Interstitial cells of Cajal direct normal propulsive contractile activity in the mouse small intestine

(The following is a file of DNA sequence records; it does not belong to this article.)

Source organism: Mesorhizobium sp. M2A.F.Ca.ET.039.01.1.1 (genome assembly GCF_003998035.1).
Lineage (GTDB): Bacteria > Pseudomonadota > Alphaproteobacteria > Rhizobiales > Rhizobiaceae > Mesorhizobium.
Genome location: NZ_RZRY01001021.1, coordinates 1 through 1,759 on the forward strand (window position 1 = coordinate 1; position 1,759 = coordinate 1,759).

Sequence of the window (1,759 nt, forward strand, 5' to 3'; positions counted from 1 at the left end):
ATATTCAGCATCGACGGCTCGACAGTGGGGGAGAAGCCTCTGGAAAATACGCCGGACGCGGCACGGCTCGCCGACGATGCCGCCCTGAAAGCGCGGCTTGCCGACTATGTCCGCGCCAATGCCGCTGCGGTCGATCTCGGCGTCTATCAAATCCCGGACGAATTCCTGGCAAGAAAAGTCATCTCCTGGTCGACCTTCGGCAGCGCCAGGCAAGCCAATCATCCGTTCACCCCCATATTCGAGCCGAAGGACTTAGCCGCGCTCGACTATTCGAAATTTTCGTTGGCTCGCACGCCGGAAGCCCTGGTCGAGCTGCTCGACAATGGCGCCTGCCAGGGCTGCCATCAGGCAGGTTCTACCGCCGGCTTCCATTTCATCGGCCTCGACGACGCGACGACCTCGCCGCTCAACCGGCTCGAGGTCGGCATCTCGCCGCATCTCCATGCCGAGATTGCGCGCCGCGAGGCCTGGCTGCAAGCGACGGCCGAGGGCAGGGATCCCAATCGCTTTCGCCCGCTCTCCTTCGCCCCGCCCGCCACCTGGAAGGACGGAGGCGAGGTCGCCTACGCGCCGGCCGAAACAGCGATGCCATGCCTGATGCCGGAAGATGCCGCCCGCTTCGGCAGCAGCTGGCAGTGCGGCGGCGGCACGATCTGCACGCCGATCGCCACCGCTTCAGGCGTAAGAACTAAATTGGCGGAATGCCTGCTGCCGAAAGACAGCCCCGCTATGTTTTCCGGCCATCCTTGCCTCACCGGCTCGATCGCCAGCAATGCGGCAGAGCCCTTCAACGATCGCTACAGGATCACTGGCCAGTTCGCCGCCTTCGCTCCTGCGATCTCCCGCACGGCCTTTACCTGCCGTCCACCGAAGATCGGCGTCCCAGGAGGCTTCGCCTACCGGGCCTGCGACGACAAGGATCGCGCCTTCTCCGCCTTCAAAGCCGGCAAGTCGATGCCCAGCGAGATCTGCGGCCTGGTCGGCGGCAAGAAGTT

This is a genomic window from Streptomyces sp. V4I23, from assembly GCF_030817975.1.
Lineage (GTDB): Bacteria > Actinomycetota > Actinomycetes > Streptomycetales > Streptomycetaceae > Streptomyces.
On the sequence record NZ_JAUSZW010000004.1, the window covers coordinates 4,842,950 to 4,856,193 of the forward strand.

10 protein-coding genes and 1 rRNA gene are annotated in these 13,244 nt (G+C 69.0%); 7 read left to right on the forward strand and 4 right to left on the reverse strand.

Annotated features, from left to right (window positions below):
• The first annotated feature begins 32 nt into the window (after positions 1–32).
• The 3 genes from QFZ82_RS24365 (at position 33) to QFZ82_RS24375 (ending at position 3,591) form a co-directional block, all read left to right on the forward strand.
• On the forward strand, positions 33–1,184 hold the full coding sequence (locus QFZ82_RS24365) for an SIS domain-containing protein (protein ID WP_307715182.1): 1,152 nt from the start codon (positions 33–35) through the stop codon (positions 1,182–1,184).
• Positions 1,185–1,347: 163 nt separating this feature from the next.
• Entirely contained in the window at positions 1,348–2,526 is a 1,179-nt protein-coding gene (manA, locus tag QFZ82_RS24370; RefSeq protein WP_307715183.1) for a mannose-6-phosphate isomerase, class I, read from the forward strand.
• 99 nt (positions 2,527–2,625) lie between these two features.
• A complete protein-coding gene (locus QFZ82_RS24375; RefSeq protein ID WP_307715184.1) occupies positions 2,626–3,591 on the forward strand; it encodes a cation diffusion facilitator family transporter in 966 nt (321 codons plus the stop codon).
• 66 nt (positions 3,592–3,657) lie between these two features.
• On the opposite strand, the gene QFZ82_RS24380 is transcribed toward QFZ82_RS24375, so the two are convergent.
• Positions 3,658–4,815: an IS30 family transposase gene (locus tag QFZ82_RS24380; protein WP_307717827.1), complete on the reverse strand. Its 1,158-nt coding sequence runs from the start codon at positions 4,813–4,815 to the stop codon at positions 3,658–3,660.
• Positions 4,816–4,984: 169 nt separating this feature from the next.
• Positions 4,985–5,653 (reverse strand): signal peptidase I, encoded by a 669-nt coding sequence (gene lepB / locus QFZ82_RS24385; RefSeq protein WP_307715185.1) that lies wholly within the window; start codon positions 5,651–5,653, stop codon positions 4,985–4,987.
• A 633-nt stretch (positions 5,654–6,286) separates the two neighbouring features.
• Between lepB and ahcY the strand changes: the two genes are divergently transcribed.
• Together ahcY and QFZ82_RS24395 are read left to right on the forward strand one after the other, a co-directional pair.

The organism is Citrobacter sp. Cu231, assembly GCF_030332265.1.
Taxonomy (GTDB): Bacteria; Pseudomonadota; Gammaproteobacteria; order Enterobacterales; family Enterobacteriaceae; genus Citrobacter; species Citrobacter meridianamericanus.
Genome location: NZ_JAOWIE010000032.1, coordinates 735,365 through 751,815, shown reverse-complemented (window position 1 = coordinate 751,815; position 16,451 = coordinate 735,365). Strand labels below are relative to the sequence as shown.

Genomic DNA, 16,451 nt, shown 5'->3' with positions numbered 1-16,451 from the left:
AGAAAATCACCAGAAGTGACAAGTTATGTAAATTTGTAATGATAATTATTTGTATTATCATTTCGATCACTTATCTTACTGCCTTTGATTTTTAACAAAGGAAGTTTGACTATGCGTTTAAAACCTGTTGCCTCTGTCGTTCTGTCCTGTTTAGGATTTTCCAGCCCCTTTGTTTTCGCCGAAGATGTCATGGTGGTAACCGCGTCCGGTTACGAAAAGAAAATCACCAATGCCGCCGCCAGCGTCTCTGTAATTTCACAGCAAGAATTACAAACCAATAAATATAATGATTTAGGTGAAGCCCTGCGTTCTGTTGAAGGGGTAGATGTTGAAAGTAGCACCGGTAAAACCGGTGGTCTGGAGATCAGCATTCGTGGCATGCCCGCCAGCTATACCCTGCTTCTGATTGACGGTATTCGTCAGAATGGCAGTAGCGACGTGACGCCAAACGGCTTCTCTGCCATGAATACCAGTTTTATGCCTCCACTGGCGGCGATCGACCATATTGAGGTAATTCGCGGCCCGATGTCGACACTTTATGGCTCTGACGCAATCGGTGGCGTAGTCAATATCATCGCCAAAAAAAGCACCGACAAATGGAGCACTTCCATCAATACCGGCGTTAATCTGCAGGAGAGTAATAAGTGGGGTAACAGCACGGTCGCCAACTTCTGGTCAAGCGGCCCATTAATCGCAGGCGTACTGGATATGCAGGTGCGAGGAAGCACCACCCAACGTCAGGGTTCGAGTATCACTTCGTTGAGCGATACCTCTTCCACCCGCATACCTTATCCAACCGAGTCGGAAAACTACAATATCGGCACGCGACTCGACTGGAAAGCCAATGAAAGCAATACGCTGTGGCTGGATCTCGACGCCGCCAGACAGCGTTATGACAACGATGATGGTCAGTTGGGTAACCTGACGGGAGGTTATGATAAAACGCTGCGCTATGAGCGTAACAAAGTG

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BACKGROUND & AIMS: Interstitial cells of Cajal (ICC) have been linked to the generation of intestinal pacemaker activity, but their role in in vivo motor dysfunction is unclear. In this study, we investigated the hypothesis that ICC play a role in the generation of distention-induced peristalsis using W/Wv mice that lack ICC associated with Auerbach's plexus. METHODS: Radiological observations were made of the movement of contrast fluid through the proximal small intestine. Electrical activities were recorded in the external muscle layers. In addition, intraluminal pressure changes were recorded in isolated intestinal segments. RESULTS: In control mice, after gavage of 0.5 mL of barium sulfate in the stomach, the contrast fluid moved through the proximal small intestine in peristaltic waves at approximately 47 times a minute, propagating aborally at approximately 2 cm/s. Electrical slow waves and intraluminal pressure waves were synchronized at similar frequencies and propagation velocities. In W/Wv mice, such regular peristaltic waves were not observed. Action potentials and contractions appeared random, and contents moved back and forth in an irregular manner. The net propulsive effect of contractile activity in W/Wv mutant mice was much weaker than that in controls. CONCLUSIONS: Slow wave controlled peristalsis occurs in the normal proximal small intestine upon gastric emptying of a semiliquid. This motor pattern is absent in W/Wv mice that lack ICC.
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